National Commission Calls for Law & Order Reforms in Indian Country

A 1938 law sweeps American Indian and Alaska Native youth into the federal criminal justice system when they commit anything beyond misdemeanor crimes.

Although American Indians comprise little more than 1 percent of the nation’s population, one 10-year study found that at any given time 43-to-60 percent of juveniles held in federal custody were American Indian, a wildly disproportionate number.

Once there, they serve sentences far longer than other juveniles sentenced locally for similar offenses.

These are among the findings of the final report from the national Indian Law & Order Commission, chaired by former United States Attorney Troy Eid of Denver. The “Roadmap for Making Native America Safer” turns particularly urgent in its call to reform juvenile justice in Indian country.

Constantly exposed to poverty, addictions and all manners of violence from domestic assault to suicide to murder, Native youth experience post-traumatic distress disorder at a rate of 22 percent, equivalent to that among American troops returning from war, the report shows. Juveniles caught up in the federal system effectively “go missing” from their tribes.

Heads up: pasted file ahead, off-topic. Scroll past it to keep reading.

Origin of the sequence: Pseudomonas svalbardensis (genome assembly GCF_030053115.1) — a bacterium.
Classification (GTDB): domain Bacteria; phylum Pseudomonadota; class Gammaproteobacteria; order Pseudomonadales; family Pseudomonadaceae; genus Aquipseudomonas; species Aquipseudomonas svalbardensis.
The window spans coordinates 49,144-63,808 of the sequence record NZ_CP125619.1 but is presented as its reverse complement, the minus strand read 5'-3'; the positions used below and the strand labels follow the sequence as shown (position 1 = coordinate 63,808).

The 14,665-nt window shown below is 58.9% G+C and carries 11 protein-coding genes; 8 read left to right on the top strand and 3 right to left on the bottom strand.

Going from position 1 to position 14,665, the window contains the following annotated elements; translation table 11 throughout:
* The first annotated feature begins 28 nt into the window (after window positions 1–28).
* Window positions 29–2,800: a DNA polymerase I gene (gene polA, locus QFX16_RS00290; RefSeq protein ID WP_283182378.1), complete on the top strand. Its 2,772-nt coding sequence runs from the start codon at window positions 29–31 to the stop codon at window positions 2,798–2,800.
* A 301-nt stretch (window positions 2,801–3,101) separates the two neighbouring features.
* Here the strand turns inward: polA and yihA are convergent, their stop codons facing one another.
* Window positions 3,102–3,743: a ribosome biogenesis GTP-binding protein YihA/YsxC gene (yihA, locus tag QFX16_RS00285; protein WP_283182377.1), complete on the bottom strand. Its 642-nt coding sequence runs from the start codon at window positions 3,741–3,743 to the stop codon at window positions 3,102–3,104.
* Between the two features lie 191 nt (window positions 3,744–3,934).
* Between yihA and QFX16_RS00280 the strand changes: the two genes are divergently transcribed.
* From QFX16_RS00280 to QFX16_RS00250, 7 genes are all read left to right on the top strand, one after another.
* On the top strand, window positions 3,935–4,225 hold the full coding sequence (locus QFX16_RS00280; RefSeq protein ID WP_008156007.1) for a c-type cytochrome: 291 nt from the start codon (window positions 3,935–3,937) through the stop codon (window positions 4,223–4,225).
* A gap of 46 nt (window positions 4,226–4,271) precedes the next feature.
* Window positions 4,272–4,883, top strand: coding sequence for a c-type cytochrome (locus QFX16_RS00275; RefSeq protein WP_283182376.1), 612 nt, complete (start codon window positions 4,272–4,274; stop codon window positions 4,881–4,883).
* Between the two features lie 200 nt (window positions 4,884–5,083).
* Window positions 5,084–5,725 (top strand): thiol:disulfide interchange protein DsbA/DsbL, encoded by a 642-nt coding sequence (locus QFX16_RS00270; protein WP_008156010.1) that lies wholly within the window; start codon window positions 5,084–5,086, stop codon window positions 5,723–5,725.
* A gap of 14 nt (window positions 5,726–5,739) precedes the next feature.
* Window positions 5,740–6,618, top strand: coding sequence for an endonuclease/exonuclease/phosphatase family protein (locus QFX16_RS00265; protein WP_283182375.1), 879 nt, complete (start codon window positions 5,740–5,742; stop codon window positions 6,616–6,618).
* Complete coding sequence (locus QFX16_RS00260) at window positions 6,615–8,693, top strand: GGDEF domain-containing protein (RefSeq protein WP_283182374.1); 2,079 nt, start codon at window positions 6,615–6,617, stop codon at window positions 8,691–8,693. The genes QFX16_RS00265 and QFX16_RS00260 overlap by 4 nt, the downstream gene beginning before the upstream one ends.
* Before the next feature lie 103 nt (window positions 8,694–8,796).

Juvenile justice for Native kids has not changed since the 1930s,” Eid said in an interview with I-News at Rocky Mountain PBS. “They’re automatically transferred into federal jurisdiction. It’s just extraordinary no one has reassessed that. There isn’t juvenile justice within the Bureau of Prisons. It doesn’t exist there. There’s no diversion, no drug courts, no education.  There are no books, no programs to reintegrate into society, nothing. It’s really very sad.

“And it doesn’t square with out constitution.”

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